[Ip-health] access to meds & gay rights: india
aprabhala at gmail.com
Mon Dec 30 01:06:17 PST 2013
Here is a short article on the irony of having the Novartis saga end in
the same court, and in the same year, as the disastrous judgement of
December 11, 2013, which reversed a 2009 Delhi High Court decision to
read down Section 377 of the Indian Penal Code--thereby re-criminalizing
sodomy again, after a brief 4-year holiday in the 153-year-old-life of
this remarkably enduring provision.
Good wishes for the holidays, and to happier times to come,
Legislation | The year we said yes to patient rights but no to gay
Both judgements made international headlines. And both were deeply, and
Two seemingly unrelated cases were decided in the Supreme Court this
year. One made life-saving medicines affordable, the other turned
homosexual people into criminals again. Both made world headlines. One
was met with jubilation, the other with horror and a kind of stunned
disbelief. On the face of it, these two cases have nothing to do with
each other: How could a consensual act of sex between gay adults have
any connection to an affordable treatment for cancer?
And yet, the cases are deeply and ironically connected.
On 1 April the Supreme Court issued its decision in /Novartis AG v.
Union of India/, bringing to an end the long saga of imatinib, a miracle
cure for chronic myeloid leukaemia, on which the validity of the 2005
amendments to the Indian Patents Act was staked. Novartis' monopoly
claim was struck down and the law upheld. The consequences were immense:
Millions of people in India and the world over were assured access to
affordable medicines. Nine months later, on 11 December, the Supreme
Court issued its decision in /Koushal v. Naz Foundation/, marking the
latest instalment in a long struggle for gay rights. At the heart of
this case was Section 377 of the Indian Penal Code of 1861, a provision
that criminalizes sodomy, the social effect of which has been to render
queer people open to mockery, discrimination and abuse. In 2009, the
Delhi high court issued a judgement that "read down" Section 377 by
recognizing the Constitutional rights of sexual minorities. The Supreme
Court reversed this judgement.
The first judgement was celebrated around the world---and even
replicated. Five months after the Novartis judgement, South Africa's
department of trade and industry launched a consultation to
comprehensively update patent law in the country; two months later, the
lower house of the National Congress of Brazil issued a report on patent
law reform in support of a formal bill launched by a Workers' Party
Congressman. Both efforts had Indian law in mind as a model.
The second judgement induced rage, as well as some smugness in the weird
little museum of pantheological dinosaurs.
That we can proudly serve as a model for patient rights in South Africa
(where gay rights have been constitutionally protected since 1996, and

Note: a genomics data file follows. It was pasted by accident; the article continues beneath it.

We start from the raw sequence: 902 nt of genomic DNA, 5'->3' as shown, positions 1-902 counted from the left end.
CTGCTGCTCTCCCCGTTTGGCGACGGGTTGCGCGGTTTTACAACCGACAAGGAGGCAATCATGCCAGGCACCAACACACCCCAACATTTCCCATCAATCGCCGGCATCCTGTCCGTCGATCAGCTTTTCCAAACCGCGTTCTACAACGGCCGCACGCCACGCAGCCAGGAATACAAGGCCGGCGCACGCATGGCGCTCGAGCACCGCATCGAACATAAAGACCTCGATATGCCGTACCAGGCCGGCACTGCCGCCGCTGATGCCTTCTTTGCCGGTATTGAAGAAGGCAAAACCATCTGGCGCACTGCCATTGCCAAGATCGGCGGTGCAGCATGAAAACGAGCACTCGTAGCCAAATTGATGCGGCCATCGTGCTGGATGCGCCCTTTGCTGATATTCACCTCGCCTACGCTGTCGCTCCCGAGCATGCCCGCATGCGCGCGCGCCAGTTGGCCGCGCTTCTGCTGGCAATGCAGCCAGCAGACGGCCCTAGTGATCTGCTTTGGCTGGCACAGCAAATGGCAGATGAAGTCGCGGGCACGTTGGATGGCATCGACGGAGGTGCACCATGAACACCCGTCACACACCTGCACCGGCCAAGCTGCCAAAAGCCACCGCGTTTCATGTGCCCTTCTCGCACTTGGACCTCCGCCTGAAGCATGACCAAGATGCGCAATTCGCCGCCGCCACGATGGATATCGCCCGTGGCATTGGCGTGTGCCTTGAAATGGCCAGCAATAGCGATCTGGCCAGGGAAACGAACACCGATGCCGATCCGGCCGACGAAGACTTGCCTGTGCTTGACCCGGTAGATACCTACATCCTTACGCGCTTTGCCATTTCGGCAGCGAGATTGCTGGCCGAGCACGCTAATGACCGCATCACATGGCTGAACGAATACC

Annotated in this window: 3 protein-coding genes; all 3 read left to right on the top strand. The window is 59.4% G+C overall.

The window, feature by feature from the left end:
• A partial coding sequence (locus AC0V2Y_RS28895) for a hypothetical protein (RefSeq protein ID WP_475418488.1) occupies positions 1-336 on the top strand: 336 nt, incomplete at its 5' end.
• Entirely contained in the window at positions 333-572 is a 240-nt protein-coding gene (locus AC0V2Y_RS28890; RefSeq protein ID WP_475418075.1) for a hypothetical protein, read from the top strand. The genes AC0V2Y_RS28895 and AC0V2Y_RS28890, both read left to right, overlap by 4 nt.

gay marriage has been legal since 2006) or Brazil (where homosexuality
was decriminalized in 1830, and gay marriage has been legal since the
middle of this year) and simultaneously ignore their record on gay
rights is ironic. Patent law affects medicines; medicines save lives;
and the irony is that we owe our lives to the gay rights movement.
Until the 1990s, access to medicines was facilitated by a booming
generic drug industry which was the outcome of the Indian Patents Act of
1970. Since the late 1990s however, and right up to the present day,
every single development that made the law we now have can be traced
back to the gay rights movement. Certainly, there are people from all
traditions involved in public health activism in India, but no single
movement has played a larger role in making our access to medicines a
David France's stunning documentary /How to Survive a Plague/ makes the
connection with force. The film begins in New York City, in the dark
days of 1987, when being HIV-positive meant certain death. Six years
into the AIDS epidemic, homophobia is escalating, hospitals are turning
away dying men, and there are no medicines to treat AIDS: In response,
hundreds of gay men and women come together to form the AIDS Coalition
to Unleash Power---ACT UP.
/How to Survive a Plague/ follows members of ACT UP as they set the
template for public health activism. First, they familiarize themselves
with the science of pharmaceuticals and the technical aspects of public
policy. Then they barrage their government into allocating money towards
AIDS research, and convince the US food and drug administration that
life-saving medicines deserve a better, faster review. And they win.
Gregg Gonsalves, one of the activists featured in the film, embodies the
global impact of the gay rights movement. After ACT UP, he founded the
Treatment Action Group with Mark Harrington, and later moved to the Gay
Men's Health Crisis, both US-based organizations; he also worked in
South Africa, where he ran a regional advocacy organization (and where
another ACT UP spin-off, Health GAP, which plays a crucial role in
global treatment access, has been active). "At first, it was not about